Waltharius (Chula Vista): It was an interesting choice to have Baez as the best fastball over Munoz. I get that Munoz is strictly a reliever, but was the ceiling affected who possesses the best fastball?

Kyle Glaser: Baez throws his for strikes more with more downhill plane. It’s a better pitch that plays better, simple as that.

Chris (El Paso): Can Franchy be more than just a 4th OF? Or what can we expect from him going forward?

Kyle Glaser: Perhaps, although Cordero is going to need to shore up his strike-zone discipline and there isn’t a ton of conviction he will. That all said, an oft-used fourth outfielder in the NL getting 350-plus PAs a year is a pretty significant piece to a winning ballclub

John S (San Diego): Which of the Padres top 7 or so arms could we actually see pitch in the MLB this year?

Kyle Glaser: Lucchesi is most likely. Quantrill has a shot

Jim in Maine (Maine): Will Austin Allen be able to remain a backstop? In your 11-20 range or 21- 30?

Kyle Glaser: There is not a ton of conviction Allen will because he just can’t control the run game. His receiving in the strike zone is fine and he isn’t a butcher back there, but you can’t allow 119 stolen bases in 150 attempts (as he did in 2016) and follow it up with 100 more allowed in 126 attempts in 2017. That isn’t viable behind the plate

Andrew (San Diego): Do you see Lamet sticking in the rotation through 2021 or will he move to the bullpen when some of the other prospects make it to the big leagues. Where does his ceiling rank compared to some of the other pitching prospects coming up (Morejon,Luccesi, Allen, Lauer)

Kyle Glaser: He’ll stick. His changeup needs to come along, but he’s got the stuff, moxie and durability. Remember, a lot of times it’s about who gets there first, and Lamet did and has every ability to hold his spot

Jason (San Diego): Franchy Cordero! Tearing up the winter league batting behind Starling Marte! Did he make your top 20, and does he have a future as big league regular?

Kyle Glaser: Yes, and there is a chance, yes

Johnny (San Diego): Can you talk about a couple of guys we saw in Lake Elsinore this season- Austin Allen showed some pop and Gerardo Reyes throws hard but seems to struggle with command. Where do those two fit in to the MLB picture, whether for San Diego or elsewhere?

Kyle Glaser: Allen has to control the run game better as discussed. He probably needs a trade to an AL team and can rise as a lefthanded C/1B/DH type. Reyes was not protected on the Padres 40 man for the Rule 5 draft, which I think tells you what you need to know

Jason (West Virginia): Have you seen or heard anything optimistic related to Javier Guerra? I want to move on but I can't ... help.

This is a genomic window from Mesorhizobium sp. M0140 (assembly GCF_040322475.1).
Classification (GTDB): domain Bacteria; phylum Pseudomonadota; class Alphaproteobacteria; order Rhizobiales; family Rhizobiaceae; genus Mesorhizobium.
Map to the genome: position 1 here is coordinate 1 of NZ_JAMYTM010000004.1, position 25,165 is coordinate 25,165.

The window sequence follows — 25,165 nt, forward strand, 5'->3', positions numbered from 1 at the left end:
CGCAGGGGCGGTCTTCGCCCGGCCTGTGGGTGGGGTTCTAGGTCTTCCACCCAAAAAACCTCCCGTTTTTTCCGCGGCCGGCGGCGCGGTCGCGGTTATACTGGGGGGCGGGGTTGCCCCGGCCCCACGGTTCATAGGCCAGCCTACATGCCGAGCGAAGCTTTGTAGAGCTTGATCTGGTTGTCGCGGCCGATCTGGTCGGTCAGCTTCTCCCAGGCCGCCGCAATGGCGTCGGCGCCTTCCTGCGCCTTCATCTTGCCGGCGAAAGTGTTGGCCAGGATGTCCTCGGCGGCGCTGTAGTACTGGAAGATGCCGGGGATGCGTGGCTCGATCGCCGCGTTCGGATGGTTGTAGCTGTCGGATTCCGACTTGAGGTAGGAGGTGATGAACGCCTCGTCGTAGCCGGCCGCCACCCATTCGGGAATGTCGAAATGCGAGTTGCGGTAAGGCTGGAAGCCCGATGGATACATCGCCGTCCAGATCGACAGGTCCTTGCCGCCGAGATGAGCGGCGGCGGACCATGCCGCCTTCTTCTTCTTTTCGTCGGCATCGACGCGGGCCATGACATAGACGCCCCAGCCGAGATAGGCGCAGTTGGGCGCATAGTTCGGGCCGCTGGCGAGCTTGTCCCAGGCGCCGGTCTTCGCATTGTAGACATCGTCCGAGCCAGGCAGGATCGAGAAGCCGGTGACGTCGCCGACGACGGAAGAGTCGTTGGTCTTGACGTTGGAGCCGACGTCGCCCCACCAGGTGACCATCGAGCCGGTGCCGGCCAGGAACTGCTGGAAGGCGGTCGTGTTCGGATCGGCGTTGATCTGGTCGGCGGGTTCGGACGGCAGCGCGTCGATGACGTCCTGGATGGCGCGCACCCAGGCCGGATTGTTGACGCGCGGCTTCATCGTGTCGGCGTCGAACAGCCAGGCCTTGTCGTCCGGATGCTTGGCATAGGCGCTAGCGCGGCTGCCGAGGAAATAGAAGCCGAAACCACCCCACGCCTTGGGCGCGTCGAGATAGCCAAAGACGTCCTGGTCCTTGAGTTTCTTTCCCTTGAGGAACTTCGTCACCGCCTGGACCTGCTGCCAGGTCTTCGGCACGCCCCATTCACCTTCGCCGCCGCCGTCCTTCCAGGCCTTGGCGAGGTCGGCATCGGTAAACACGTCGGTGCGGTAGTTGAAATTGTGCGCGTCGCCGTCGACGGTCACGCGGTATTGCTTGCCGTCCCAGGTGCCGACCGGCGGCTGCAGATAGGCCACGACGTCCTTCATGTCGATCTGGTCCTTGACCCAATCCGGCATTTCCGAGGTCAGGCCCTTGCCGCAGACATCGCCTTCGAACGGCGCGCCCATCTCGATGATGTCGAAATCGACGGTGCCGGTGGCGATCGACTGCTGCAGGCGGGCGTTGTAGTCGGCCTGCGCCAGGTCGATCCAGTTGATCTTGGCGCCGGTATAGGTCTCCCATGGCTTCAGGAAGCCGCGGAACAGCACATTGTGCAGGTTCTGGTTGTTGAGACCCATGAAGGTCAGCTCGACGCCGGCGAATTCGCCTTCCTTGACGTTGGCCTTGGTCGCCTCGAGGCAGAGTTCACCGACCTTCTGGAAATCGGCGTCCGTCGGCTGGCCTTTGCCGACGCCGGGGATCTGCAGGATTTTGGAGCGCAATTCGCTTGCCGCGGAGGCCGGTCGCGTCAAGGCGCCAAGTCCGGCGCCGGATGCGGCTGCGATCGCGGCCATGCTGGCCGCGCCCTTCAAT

Kyle Glaser: Guerra did a lot better this year playing under control at shortstop, His footwork, arm slot and approach were a lot more consistent and fundamentally sound, and it showed in how he played a much, much cleaner game, He also made some strides as a hitter, staying up through the ball instead of pulling off and we saw less ridiculous swings at pitches three feet off the plate. That all being said, his fundamental shortcomings as a hitter remain massive and there really is not a big league future there. He’s kind of like Gabriel Noriega, one of the most gifted defensive shortstops to come through the minors in years, but absolutely could not hit a lick and has become a career organizational player.

Laura (Milwaukee, WI): I don't mind these 3-4 hour chats Kyle, but when you answer using different iterations of the same names it gets somewhat redundant. Just some constructive criticism; not personal. Have a good evening.

Kyle Glaser: That’s fair. I need to be better at parsing questions rather than being a people pleaser and trying to answer the same ones 🙂

Jason (San Diego): Last year you were all over Luis Urias even though a lot of others in the industry seemed less enamoured. Is there a guy you feel as strongly about this year?

Kyle Glaser: Not to that level, no

John S (San Diego): Any thoughts on the three Rule V players the Padres rostered through the whole year? Are they just going to get lost in the shuffle?

Kyle Glaser: Miguel Diaz showed you enough to think he has a shot as an ML reliever down the road, but he’s 2-3 years away from that. Beyond that, nothing doin

E.J. (San Diego): Why is everyone so quick to peg Andres Munoz as a reliever. We're talking about a 18 year old with a plus plus fastball, solid breaking ball and the size to be a starter. Delivery looks clean on AFL video. Thoughts?

Kyle Glaser: Delivery isn’t clean. Lot of stress on the shoulder and arm action has some scouts less than in love. And he’s never started before. Guys go from starting at 18 to relieving, not the other way around. Getting through a lineup multiple times, holding your stuff, dialing back, all thing he’s never had to do as a professional and are key to development.

Jonathan (Syracuse, NY): This was my first year doing an advance order of the Prospect Handbook. Any sense of when it will be ready to ship?

Kyle Glaser: I believe it ships in January

Dustin (Winnipeg): Is this the longest chat you have ever done?

Kyle Glaser: No. I’m on 3 hrs 15 min. Last year’s Padres chat was a full hour longer

Ben (CA): Thanks for the chat. If Torrens were eligible, would he be in the conversation for the top 10?

Kyle Glaser: No. Not much ceiling there. Pure backup catcher

Nicole (Point Loma): What sort of trade piece could the Padres get for Brad Hand? Could it be someone that would crack the current top 10?

Kyle Glaser: Alrighty, last one. It is possible, but the Padres have a very deep system already and we’ve seen relievers generally get higher trade returns at the deadline as opposed to in the offseason. It’s possible the Padres get a Top 10-worthy prospect (in their system) for Hand, but I would not expect it

Kyle Glaser: Ok everyone. That will do it for me tonight. Thanks for all the questions, and hope you all have a great week ahead